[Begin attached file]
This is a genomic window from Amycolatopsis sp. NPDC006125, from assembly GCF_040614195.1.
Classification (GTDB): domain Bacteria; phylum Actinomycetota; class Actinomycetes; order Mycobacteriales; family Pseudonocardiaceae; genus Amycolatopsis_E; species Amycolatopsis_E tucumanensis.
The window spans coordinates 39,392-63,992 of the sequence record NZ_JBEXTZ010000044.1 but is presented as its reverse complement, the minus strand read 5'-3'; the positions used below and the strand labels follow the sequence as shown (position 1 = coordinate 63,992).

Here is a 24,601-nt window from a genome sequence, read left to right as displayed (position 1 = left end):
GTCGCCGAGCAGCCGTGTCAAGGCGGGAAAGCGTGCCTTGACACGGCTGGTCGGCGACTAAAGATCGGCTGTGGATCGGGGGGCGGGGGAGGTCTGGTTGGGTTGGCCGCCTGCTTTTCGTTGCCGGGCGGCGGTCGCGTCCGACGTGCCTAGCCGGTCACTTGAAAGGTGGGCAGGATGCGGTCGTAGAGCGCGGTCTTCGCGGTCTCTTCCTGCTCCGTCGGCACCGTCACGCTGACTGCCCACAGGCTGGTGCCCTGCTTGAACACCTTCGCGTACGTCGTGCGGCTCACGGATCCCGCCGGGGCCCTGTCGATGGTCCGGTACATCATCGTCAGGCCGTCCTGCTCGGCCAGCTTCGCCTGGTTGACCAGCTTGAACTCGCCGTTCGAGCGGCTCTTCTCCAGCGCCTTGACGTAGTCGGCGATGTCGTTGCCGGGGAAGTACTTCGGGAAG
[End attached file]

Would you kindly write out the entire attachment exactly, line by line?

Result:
This is a genomic window from Amycolatopsis sp. NPDC006125, from assembly GCF_040614195.1.
Classification (GTDB): domain Bacteria; phylum Actinomycetota; class Actinomycetes; order Mycobacteriales; family Pseudonocardiaceae; genus Amycolatopsis_E; species Amycolatopsis_E tucumanensis.
The window spans coordinates 39,392-63,992 of the sequence record NZ_JBEXTZ010000044.1 but is presented as its reverse complement, the minus strand read 5'-3'; the positions used below and the strand labels follow the sequence as shown (position 1 = coordinate 63,992).

Here is a 24,601-nt window from a genome sequence, read left to right as displayed (position 1 = left end):
GTCGCCGAGCAGCCGTGTCAAGGCGGGAAAGCGTGCCTTGACACGGCTGGTCGGCGACTAAAGATCGGCTGTGGATCGGGGGGCGGGGGAGGTCTGGTTGGGTTGGCCGCCTGCTTTTCGTTGCCGGGCGGCGGTCGCGTCCGACGTGCCTAGCCGGTCACTTGAAAGGTGGGCAGGATGCGGTCGTAGAGCGCGGTCTTCGCGGTCTCTTCCTGCTCCGTCGGCACCGTCACGCTGACTGCCCACAGGCTGGTGCCCTGCTTGAACACCTTCGCGTACGTCGTGCGGCTCACGGATCCCGCCGGGGCCCTGTCGATGGTCCGGTACATCATCGTCAGGCCGTCCTGCTCGGCCAGCTTCGCCTGGTTGACCAGCTTGAACTCGCCGTTCGAGCGGCTCTTCTCCAGCGCCTTGACGTAGTCGGCGATGTCGTTGCCGGGGAAGTACTTCGGGAAG